On Tuesday, William W. Taylor III, attorney for Lois Lerner, the IRS official at the center of the Tea Party targeting scandal who invoked her Fifth amendment rights before the House Oversight and Government Reform Committee on May 22, set forward his client’s hard line conditions to return and testify openly before the committee.
“They can obtain her testimony tomorrow by doing it the easy way … immunity. That’s the way to resolve all of this,” he told Politico.
Congressman Jim Jordan (R-OH), a member of the House Oversight and Government Reform Committee was unimpressed. “We hope she comes in and gives us the truth and answers questions. If that doesn’t happen, then you cross the next bridge. … If she says, ‘No, I’m going to come in and assert my Fifth Amendment rights again and not going to speak,’ then you think about what the other options are.”
Legal experts have debated whether Ms. Lerner waived her fifth amendment rights when she delivered an opening statement declaring her innocence prior to invoking those rights. On June 28 in a 22-17 party line vote, the House Oversight and Government Reform Committee ruled that she did waive her Fifth amendment rights with that opening statement.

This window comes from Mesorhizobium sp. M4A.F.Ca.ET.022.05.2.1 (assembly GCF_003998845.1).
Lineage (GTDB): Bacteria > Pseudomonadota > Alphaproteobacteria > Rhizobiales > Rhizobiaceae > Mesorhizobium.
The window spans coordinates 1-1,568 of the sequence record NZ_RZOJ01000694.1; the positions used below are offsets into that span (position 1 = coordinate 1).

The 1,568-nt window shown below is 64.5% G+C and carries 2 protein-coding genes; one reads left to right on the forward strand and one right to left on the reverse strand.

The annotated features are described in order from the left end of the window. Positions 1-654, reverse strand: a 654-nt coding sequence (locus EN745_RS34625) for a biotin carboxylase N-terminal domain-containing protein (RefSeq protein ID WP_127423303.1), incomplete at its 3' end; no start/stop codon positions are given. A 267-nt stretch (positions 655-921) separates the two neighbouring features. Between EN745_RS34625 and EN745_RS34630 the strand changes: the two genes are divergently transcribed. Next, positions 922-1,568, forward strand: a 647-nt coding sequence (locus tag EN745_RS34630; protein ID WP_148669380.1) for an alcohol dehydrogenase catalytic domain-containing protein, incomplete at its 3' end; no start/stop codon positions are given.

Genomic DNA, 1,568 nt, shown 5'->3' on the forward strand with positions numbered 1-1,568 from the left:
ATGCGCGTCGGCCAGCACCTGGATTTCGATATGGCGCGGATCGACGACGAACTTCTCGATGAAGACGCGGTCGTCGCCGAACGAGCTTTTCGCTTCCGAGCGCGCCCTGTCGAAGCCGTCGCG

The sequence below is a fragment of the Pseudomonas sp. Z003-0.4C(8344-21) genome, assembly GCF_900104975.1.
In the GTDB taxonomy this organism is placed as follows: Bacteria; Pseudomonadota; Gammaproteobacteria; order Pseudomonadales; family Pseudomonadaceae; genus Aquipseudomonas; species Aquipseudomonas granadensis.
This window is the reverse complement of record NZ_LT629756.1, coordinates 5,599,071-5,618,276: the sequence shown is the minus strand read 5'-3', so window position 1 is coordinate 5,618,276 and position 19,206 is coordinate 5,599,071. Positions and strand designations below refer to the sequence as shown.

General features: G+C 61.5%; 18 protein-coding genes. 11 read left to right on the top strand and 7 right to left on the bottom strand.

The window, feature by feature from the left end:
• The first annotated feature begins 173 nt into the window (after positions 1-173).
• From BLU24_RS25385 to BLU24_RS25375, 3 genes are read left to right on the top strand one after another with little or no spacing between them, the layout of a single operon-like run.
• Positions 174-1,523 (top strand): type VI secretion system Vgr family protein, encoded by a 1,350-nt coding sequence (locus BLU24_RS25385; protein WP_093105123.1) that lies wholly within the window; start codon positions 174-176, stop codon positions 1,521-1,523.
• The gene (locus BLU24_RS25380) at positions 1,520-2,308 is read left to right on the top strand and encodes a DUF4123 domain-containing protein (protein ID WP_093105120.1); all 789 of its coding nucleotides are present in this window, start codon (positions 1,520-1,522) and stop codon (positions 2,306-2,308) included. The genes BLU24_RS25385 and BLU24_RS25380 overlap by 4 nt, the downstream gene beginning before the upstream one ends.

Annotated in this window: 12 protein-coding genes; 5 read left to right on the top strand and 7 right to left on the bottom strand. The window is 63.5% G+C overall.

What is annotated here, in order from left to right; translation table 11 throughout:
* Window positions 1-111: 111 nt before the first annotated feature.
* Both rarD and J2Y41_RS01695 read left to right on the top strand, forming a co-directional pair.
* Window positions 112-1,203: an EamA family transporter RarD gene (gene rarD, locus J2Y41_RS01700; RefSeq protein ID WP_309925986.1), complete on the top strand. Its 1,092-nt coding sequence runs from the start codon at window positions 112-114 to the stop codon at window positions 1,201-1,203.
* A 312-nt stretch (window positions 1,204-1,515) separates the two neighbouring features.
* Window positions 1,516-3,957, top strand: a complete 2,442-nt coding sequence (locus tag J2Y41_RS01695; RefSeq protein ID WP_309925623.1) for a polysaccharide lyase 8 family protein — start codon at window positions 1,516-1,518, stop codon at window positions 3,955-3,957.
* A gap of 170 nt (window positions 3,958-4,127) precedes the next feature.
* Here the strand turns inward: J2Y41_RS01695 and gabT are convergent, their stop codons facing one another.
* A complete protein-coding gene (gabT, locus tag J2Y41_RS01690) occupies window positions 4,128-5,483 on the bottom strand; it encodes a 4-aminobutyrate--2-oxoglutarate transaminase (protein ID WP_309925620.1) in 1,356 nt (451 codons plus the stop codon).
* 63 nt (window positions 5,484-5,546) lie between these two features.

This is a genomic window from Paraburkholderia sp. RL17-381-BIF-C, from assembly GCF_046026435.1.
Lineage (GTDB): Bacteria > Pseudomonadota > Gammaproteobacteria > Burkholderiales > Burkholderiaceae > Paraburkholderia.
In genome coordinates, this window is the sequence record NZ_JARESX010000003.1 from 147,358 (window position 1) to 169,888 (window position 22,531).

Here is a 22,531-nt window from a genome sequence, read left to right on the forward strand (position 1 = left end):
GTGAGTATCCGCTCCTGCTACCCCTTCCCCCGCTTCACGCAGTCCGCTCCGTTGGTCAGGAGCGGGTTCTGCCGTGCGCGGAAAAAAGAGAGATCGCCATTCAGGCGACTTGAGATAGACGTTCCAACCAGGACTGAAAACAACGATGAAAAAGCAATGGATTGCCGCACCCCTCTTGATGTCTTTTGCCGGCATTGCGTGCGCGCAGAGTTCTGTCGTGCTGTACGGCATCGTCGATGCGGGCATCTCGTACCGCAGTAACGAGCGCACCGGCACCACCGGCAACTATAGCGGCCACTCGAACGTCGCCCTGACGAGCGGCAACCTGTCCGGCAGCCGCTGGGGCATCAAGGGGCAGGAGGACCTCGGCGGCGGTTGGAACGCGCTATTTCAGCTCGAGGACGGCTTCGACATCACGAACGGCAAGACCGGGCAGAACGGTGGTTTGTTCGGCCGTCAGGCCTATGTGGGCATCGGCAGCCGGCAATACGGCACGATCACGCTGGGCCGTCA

Should Ms. Lerner continue to insist that she will not testify without full immunity, the next step in this battle of wills and legal tactics could be a vote by the full House of Representatives to determine if Ms. Lerner is in contempt of Congress. If the full House determines she is in contempt, a criminal rather than civil charge, Ms. Lerner could face jail time.
Ms. Lerner’s attorney appears unphased by the possibility his client could face contempt charges. “[N]obody likes to be held in contempt of Congress, of course, but the real question is one that we’re fairly confident about, and I don’t think any district judge in the country would hold that she waived.”
Should the House hold Ms. Lerner in contempt, it would be the responsibility of the U.S. Attorney for the District of Columbia, an employee of the Department of Justice, to prosecute the case. Since Attorney General Eric Holder, who runs the Department of Justice, has already experienced his own difficulties surrounding his testimony before the House of Representatives, it is unlikely, though not impossible, that the U.S. Attorney for the District of Columbia would pursue prosecution of any contempt charges coming out of the House.
The penalty for contempt of Congress is a fine of $1,000 and up to one year in jail.